On his way home from a bout of campaigning on behalf of Zachary Taylor in 1848, Abraham Lincoln briefly stopped at Niagara Falls to behold the grandeur of the rushing water. In his typical fashion, Lincoln immediately felt the need to put pen to paper, writing an unpublished fragment in which he says that anyone observing the falls is, ironically, “overwhelmed in the contemplation of the vast power the sun is constantly exerting in quiet, noiseless opperation [sic] of lifting water up to be rained down again.”

Clearly, Lincoln was not so overwhelmed as to be unable to write a few philosophical lines upon the subject. This ability remains constant with Lincoln: an endless stream of speech, carefully crafted to develop his ideas and educate his audience. He can hardly be found to be silent on any issue of his day—and when he is, it is because his silence speaks volumes. Speech was Lincoln’s primary political tool, and in using it to shape public opinion he often gave it the effectiveness of a well-promulgated law.

In His Greatest Speeches, Diana Schaub takes as her subjects Lincoln’s Address to the Young Men’s Lyceum, his Gettysburg Address, and his Second Inaugural Address. Ignoring what seems to be the publishing industry’s antipathy to close running commentaries on texts, Schaub gives each speech the treatment it deserves. She implores her reader to read and re-read each speech (the text of which is provided at the back of the book) to appreciate her line by line—and word by word—exegesis.

Schaub points out that each speech focuses on a particular moment in American history: for the Lyceum Address, it is 1787 and the principles of the Constitution; for the Gettysburg Address, it is 1776 and the assertions of the Declaration; for the Second Inaugural, it is 1619 and the role of slavery in divine providence. As Lincoln’s career goes forward, his thought goes further back to get at the root of America’s disorders.

First is the Lyceum Address, delivered in 1838 when Lincoln was but a humble state representative in the Illinois House. Its subject was “The Perpetuation of Our Political Institutions,” and it was delivered in a time wracked by mob violence. Schaub emphasizes the word “perpetuation,” noting that Lincoln did not take the route of what she calls “grumpy conservatism” in condemning modern society altogether. Rather than jettisoning the forms of our republic, Lincoln wished to reform its matter. Yet Lincoln recognized that forms are not enough. Schaub acknowledges that both Lincoln and the Founders “dissent from the modern (or Enlightenment) confidence that public benefits can reliably flow from the clever channeling of private vices.” In other words, Federalist 51 will not be enough to save our republic.

With the Lyceum Address, Lincoln tried to renew the deeper and less cerebral wellsprings of affection for the republic. To do so, he had to shape public opinion. Schaub makes clear that this is how Lincoln viewed much of his public speaking; in a debate with Stephen Douglas, Lincoln asserted that “public sentiment is everything. . . . Consequently, he who moulds public sentiment, goes deeper than he who enacts statutes or pronounces decisions.” Lincoln perceived the power that statesmen possess to shape public opinion and thus to make possible radical changes in the law. He accomplished this with his Emancipation Proclamation.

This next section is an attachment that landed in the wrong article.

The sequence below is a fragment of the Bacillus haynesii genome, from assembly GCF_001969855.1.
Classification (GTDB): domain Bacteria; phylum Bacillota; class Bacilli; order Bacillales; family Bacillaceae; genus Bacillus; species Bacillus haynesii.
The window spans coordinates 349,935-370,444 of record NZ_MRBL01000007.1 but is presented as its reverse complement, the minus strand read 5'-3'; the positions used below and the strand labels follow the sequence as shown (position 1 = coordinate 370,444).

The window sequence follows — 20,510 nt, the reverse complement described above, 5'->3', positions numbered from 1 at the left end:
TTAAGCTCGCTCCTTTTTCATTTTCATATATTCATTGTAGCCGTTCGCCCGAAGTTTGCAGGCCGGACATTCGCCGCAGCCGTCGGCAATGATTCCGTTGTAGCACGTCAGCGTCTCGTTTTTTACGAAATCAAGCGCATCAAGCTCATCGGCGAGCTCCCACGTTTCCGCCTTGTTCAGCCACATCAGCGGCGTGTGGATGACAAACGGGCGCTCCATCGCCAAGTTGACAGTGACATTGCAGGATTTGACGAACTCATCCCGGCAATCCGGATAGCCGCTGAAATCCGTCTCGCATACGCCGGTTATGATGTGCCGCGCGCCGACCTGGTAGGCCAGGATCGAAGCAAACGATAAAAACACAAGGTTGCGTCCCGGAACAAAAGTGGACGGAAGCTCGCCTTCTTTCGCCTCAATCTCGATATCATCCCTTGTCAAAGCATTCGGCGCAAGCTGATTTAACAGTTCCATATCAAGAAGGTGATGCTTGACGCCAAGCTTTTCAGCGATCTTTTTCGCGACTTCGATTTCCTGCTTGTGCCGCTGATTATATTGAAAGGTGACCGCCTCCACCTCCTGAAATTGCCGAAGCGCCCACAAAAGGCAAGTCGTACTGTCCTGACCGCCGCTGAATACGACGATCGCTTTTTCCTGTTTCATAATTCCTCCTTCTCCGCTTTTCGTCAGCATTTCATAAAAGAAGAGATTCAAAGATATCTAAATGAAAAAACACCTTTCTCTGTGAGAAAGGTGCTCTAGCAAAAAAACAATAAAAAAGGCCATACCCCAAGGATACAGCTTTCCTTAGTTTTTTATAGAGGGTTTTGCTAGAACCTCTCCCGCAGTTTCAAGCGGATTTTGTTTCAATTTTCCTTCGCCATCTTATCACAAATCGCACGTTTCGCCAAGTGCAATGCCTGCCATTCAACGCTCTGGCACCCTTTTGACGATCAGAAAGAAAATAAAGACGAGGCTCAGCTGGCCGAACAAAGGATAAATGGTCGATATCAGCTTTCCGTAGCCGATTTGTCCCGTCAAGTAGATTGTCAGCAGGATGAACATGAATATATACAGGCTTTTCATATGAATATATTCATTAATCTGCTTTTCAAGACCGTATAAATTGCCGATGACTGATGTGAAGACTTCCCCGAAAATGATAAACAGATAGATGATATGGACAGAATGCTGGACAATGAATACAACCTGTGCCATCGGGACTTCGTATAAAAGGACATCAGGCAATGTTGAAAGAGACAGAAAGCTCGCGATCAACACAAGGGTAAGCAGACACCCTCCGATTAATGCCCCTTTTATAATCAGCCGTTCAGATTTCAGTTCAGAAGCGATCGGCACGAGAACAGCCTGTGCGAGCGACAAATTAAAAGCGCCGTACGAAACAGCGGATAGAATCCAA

In addressing the ochlocracy of the 1830s, Lincoln first appeals to the self-interest of those who condone the violence: one day, the mob will come for you. As Schaub puts it, “Even mobocrats are not safe from mobocracy.” Yet Lincoln’s solution to lawlessness is a reverence for the laws: he urges strict obedience. Schaub contrasts Lincoln’s “hard lesson in democratic theory” with the methods of the Civil Rights movement in the next century. While Martin Luther King, Jr., advocated civil disobedience, Schaub notes that Lincoln leaves no room for it in his theory. For Lincoln, laws (even the bad ones) must be held sacred. According to Schaub, Lincoln believed that

outright nullification, no matter how nonviolent, is impermissible, whether by Thoreau’s “minority of one” or John C. Calhoun’s minority of South Carolina, which had proclaimed a “right of state interposition” against federal laws that it regarded as unjust and discriminatory. While there is much to celebrate in King’s legacy, it still seems to me an open question whether his advocacy of “civil disobedience” has not, as Lincoln would have predicted, eroded respect for the rule of law.

In fact, Lincoln prefers to embrace paradoxical extremes: one must either be perfectly obedient or enact outright revolution against an unjust regime (as he believed Americans had done in 1776). Lincoln might thus have been more sympathetic to Malcolm X, whom Schaub claims was more in line with the American revolutionary tradition than King was.

For Lincoln, calling back to the Founding was no solution to the present crisis. Its living history has all but disappeared and “can be read no more forever.” Schaub points to the disheartening lesson this provides for today’s conservatives who “hope that renewed attention to the teaching of history will have good civic effects.” Even Lincoln thought that a “1776 Project” would be fruitless. Rather, he desired a “reverence for the constitution and laws,” which Schaub says must be built upon a “reason-based morality.” Here lies the divide between the crisis Lincoln faced and those of our own day: how are we to appeal to a common, reason-based morality? Lincoln lived in a time divided by one issue; today, the different sides of American politics cannot come to terms on faith, the definition of life, or even what a woman is.